Part 2 - Businesses - Business Financial Information

This section of the exam covers information regarding a business's finances, including its income, expenses, deductions and credits, assets, analysis of financial records and methods by which Enrolled Agents counsel business clients.

Business Income
Business income is defined as any income that is realized as a result of business activity, typically through the sale of products and services. Business income is a type of earned income and for tax purposes is classified as ordinary income. Business income can often be offset by business expenses and losses. Payments that are received in the form of property or services are included as income at the fair market value.

IRS Topic 407 "Business Income" provides a brief description of income as it relates to businesses. Enrolled Agents should have knowledge of topics relating to business income, including:

  • Gain or loss on disposition of depreciable property
  • Gross business income
  • Net income
  • Net operating losses and loss limitations
  • Cancellation of business debt

Business Expenses, Deductions and Credits
Business expenses, discussed in IRS Publication 535 "Business Expenses," include the wide variety of costs to which a business is subject. Expenses are the opposite of income and include payments to suppliers, employee wages, factory leases and depreciation. Enrolled Agents must know the various types of business expenses and the filing requirements. Important topics to know include:

  • Business bad debts
  • Business credits
  • Business rental deduction
  • Business travel, entertainment and gift expenses
  • Casualty and theft losses
  • Depreciation, amortization and depletion
  • Domestic production activities
  • Employee pay – compensation deductibility, fringe benefits, education expenses, loans and advances, etc.
  • Employment taxes
  • Federal excise tax
  • Insurance expenses
  • Interest expenses – deductible and nondeductible
  • Rent expense – conditional sales contract, leveraged leases, etc.
  • Reporting requirements for employees – W-2, W-4, Form 1099
  • Alternative minimum tax net operating loss deduction
  • Home office

Business Assets
Business assets are property or equipment that were purchased exclusively or primarily for business use, including vehicles, real estate, computers, office furniture and other fixtures. Business assets are listed on the firm's balance sheet as items of ownership and can be written off and either depreciated or expensed. As an enrolled agent, you will need to know about business assets, including:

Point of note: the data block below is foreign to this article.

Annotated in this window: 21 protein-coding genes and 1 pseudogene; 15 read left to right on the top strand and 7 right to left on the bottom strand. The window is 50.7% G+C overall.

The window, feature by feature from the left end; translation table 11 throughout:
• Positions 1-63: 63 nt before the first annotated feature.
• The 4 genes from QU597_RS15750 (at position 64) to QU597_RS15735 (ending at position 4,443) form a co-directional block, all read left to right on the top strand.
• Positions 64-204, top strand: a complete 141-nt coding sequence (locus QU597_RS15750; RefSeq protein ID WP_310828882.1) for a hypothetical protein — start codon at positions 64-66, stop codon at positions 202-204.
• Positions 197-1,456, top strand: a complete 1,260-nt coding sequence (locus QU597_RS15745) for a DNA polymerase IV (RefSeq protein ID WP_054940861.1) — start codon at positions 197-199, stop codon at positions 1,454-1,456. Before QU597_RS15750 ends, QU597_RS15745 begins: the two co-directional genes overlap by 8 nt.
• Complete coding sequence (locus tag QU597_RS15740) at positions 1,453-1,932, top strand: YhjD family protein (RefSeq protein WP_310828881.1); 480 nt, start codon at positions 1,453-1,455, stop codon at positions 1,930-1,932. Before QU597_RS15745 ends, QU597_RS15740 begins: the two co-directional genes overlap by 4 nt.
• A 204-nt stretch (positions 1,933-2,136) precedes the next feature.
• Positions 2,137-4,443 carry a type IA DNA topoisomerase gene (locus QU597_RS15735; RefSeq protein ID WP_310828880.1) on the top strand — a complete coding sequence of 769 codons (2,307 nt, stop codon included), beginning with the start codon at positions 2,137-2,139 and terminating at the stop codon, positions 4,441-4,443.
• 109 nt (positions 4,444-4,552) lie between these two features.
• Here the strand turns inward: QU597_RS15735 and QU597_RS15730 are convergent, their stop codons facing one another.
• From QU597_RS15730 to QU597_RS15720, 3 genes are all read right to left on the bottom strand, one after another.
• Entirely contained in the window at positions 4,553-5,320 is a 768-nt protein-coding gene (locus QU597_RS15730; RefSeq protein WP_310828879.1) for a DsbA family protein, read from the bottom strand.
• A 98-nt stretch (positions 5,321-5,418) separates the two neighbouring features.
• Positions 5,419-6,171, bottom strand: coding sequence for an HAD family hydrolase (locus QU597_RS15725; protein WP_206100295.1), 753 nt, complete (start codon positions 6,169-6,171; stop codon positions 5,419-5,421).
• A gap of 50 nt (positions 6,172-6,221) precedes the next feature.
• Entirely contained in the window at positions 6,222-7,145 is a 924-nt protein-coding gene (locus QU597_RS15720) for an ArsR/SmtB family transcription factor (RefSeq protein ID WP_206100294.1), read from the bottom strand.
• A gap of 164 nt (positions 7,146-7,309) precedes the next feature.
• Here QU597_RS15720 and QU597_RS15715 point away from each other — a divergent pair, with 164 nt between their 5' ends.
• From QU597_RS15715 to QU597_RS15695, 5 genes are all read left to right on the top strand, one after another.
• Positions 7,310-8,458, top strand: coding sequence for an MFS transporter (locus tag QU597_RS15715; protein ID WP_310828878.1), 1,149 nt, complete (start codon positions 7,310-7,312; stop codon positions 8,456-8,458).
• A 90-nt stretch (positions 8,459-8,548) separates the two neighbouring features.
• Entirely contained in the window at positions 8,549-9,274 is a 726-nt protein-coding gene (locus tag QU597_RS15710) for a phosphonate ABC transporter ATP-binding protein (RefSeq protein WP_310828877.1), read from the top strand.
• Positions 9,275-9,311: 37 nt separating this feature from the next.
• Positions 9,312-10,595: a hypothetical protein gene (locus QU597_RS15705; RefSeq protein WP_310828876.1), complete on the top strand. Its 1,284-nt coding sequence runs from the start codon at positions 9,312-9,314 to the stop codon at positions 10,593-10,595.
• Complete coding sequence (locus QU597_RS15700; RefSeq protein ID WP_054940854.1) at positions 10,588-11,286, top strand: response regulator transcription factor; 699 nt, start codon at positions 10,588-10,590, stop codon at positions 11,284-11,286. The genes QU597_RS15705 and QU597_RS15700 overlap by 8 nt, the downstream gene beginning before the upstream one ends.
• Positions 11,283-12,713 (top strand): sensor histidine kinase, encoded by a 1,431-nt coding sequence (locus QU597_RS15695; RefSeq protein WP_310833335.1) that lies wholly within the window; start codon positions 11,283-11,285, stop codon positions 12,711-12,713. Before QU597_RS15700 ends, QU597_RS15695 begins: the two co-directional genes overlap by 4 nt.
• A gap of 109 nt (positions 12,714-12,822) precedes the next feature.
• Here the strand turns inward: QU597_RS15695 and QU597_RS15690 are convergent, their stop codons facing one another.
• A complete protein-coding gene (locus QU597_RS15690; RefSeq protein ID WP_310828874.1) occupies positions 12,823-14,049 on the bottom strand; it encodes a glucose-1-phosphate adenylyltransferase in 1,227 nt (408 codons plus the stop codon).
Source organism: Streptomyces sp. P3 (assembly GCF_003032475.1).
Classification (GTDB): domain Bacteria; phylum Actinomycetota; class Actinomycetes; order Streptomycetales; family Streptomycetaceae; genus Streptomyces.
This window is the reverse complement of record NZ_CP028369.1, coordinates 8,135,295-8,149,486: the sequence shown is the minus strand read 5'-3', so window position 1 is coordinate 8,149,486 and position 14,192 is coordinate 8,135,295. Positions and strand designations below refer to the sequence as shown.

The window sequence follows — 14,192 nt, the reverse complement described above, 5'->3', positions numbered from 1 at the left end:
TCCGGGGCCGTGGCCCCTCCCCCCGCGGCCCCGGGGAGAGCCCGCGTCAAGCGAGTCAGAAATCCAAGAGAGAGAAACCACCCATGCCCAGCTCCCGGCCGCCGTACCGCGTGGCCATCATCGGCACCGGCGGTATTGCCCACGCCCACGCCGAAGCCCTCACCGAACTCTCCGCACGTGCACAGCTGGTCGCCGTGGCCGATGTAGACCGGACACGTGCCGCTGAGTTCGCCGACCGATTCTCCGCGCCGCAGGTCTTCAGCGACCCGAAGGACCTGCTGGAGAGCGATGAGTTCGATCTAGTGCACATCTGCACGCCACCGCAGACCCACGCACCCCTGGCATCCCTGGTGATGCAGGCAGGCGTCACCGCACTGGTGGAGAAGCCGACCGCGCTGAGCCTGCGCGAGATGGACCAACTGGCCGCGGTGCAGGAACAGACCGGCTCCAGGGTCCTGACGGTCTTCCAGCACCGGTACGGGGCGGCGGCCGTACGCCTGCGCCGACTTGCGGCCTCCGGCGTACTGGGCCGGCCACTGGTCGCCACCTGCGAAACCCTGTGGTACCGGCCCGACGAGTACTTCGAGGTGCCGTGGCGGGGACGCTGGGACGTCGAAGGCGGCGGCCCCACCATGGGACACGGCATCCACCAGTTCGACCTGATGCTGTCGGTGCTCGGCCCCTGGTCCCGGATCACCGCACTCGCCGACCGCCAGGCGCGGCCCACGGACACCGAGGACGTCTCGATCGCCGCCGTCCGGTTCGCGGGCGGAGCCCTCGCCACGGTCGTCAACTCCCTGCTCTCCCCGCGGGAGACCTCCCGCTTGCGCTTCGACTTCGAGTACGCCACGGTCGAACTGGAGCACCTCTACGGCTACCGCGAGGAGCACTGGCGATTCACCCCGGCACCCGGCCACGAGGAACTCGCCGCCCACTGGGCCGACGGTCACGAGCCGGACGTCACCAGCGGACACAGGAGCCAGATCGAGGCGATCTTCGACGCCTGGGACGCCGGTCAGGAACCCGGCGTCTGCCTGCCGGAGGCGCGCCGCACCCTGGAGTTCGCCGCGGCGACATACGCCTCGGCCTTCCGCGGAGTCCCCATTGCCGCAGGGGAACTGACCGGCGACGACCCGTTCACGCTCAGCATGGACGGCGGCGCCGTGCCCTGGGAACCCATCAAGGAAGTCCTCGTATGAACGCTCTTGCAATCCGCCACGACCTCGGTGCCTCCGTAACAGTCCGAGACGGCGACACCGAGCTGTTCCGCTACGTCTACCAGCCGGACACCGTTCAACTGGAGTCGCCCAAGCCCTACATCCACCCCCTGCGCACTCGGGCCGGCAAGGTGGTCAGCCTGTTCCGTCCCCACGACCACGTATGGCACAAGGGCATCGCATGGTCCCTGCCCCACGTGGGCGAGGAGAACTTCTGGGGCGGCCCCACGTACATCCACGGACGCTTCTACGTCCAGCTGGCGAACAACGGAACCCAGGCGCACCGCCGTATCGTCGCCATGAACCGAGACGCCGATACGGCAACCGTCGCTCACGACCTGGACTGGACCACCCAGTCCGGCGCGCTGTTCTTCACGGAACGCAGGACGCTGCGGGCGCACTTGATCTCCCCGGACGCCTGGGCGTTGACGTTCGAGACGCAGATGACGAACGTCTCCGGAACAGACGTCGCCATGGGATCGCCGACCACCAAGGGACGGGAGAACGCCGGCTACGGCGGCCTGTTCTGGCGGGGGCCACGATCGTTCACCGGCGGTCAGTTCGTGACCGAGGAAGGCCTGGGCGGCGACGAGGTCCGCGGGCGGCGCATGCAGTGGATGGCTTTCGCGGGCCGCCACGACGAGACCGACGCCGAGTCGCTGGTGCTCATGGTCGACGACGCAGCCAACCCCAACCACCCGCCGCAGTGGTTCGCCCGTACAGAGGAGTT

• Calculating the basis of assets
  • Disposition of depreciable property
  • Like-kind exchange of assets (1031 exchange)

Analysis of Financial Records
The understanding and analysis of financial records is important to the enrolled agent. Financial statement analysis involves the process of reviewing and evaluating a company's financial records (such as the balance sheet) to gain an understanding of the financial health of the company. This provides an evaluative means of determining the past, current and forecasted performance of a company. Enrolled Agents must be familiar with various terms and aspects of financial records analysis, including:

  • Accounting methodology – accrual, cash, hybrid, OCBOA
  • Balance sheet
  • Business type – service, retail, manufacturer, farm
  • Depreciation and amortization
  • Depreciation recovery
  • Income statement
  • Pass-through activity (Form K-1)
  • Related party activity
  • Tax versus books reconciliation
  • Loans to and from owners

Advising the Business Taxpayer
Just as an enrolled agent can advise individuals, they are also qualified and expected to provide counsel to business taxpayers. These services vary and can including advising clients regarding:

  • Accounting methods and procedures
  • Business life cycle – startup, decline, etc.
  • Client habits – separation of business and personal accounts
  • Depositing obligations – employee taxes, excise tax
  • Filing obligations – due dates, extensions
  • Industry type
  • Related party transactions
  • Reporting business obligations – IRC sections 1099 and 1031 exchanges
  • Requirements for record keeping
  • Transfer elections in/out of the business
  • Types of business entities
  • Worker classification
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